It's still a great game, but I just can't see it as an unblemished masterpiece anymore. Its flaws are too obvious to me now.
Did you play Black Mesa too and if so how do you think they compare. I always hated the bullet sponge no hit reaction soldiers in HL and the inaccurate SMG.
 

Javetus

Junior Member™
Sep 17, 2019
430
1,311
93
Finished


Great atmosphere and with a dark story, controls can be sometimes a little iffy but the soundtrack, artstyle and overall design carries the game over to great heights.

It reallly plays into some childhood horrors and goes more to a general creepy and subtle horror instead of constant jumpscares, It's a great experience for fans of the horror genre.
 

Avern

Junior Member
May 14, 2020
103
310
63
Did you play Black Mesa too and if so how do you think they compare. I always hated the bullet sponge no hit reaction soldiers in HL and the inaccurate SMG.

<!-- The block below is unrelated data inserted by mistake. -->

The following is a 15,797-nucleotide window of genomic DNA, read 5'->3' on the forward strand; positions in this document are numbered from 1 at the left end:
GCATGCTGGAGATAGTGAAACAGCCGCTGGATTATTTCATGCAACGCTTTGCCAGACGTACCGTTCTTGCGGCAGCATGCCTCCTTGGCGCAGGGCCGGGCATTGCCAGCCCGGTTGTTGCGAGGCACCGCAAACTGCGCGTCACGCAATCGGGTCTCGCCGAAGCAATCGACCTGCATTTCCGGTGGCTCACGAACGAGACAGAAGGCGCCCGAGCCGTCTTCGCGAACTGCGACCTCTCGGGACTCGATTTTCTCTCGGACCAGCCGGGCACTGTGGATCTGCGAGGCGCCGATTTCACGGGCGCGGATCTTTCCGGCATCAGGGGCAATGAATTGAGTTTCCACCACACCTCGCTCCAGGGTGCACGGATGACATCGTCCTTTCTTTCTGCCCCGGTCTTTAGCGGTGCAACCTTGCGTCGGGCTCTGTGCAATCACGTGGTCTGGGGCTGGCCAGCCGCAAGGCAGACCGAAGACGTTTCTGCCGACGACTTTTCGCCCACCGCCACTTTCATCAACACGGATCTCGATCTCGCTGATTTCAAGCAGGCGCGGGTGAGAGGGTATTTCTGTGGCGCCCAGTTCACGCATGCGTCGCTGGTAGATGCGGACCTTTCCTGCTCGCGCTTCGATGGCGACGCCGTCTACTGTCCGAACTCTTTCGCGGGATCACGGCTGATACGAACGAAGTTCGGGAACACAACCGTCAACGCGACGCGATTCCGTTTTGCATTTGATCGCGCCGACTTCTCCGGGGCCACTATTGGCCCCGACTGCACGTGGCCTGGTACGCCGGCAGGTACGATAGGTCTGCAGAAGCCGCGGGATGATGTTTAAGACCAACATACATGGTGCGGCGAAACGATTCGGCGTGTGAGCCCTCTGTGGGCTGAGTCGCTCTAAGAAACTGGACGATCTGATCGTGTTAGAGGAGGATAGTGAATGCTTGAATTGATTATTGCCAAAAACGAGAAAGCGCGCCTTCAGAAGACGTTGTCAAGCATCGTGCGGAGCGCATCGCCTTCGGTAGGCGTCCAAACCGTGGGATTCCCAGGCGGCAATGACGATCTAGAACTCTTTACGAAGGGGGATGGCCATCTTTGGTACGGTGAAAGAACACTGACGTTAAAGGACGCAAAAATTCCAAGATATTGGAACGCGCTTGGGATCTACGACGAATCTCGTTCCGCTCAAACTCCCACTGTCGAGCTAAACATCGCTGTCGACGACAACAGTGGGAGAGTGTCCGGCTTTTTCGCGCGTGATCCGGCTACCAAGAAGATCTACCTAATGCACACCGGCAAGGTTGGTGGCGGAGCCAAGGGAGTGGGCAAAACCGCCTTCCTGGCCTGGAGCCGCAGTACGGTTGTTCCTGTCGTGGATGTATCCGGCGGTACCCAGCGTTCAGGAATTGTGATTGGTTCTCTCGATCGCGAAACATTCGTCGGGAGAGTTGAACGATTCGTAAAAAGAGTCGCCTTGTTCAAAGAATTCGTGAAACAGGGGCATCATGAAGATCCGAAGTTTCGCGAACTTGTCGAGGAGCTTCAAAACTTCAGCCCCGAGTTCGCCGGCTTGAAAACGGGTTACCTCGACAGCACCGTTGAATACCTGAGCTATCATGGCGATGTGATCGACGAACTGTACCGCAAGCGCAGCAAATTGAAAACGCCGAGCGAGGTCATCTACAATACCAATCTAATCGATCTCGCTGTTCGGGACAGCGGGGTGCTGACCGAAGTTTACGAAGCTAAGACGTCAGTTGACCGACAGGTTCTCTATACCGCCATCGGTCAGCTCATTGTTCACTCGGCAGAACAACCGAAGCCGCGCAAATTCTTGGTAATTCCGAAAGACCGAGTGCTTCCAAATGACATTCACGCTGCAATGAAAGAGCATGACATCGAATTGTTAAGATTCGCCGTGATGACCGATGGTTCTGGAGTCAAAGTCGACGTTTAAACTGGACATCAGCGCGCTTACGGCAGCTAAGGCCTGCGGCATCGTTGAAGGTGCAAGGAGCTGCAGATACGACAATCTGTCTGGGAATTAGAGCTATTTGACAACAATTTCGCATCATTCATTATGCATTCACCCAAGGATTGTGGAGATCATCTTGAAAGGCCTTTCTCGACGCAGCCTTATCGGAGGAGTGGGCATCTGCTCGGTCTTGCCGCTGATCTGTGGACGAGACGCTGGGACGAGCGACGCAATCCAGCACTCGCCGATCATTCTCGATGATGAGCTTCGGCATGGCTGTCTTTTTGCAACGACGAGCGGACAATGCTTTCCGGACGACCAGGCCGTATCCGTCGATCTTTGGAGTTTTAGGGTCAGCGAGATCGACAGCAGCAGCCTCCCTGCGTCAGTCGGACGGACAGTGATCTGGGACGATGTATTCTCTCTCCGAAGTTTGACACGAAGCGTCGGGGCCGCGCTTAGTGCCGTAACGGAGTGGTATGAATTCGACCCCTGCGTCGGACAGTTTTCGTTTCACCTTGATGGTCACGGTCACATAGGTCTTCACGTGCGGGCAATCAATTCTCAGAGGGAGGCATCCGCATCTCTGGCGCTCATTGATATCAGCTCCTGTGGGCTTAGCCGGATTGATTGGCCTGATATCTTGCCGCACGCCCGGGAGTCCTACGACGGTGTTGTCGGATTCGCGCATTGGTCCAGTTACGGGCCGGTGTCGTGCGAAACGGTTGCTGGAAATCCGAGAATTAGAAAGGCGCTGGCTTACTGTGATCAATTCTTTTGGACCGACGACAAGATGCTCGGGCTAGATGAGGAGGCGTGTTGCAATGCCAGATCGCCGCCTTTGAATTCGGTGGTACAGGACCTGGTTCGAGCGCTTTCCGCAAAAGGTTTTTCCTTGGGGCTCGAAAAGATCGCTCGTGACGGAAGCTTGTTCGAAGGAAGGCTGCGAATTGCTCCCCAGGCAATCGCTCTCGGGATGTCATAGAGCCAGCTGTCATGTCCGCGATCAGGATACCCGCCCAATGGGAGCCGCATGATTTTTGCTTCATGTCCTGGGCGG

I played it once, but it was a long time ago, before the Xen update. I don't remember the soldiers from it very well at all.
 

Mivey

MeatMember
Sep 20, 2018
1,454
4,267
113
Yes. they are kind of telegraphed so if you get caught by one it's your own fault.
That sounds nicer than TEW1, which had some far more annoying ones, like the ghost you had to just escape for a few minutes before the game let you continue, and which killed you instantly if you got caught. That was about the point where I gave up on the first game.
 
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Valdien

Junior Member
Mar 26, 2020
236
561
93
Sydney
Does it still have instant death moments? Those were pretty memorable in TEW1, in the "I'll never touch this stupid game again" sense.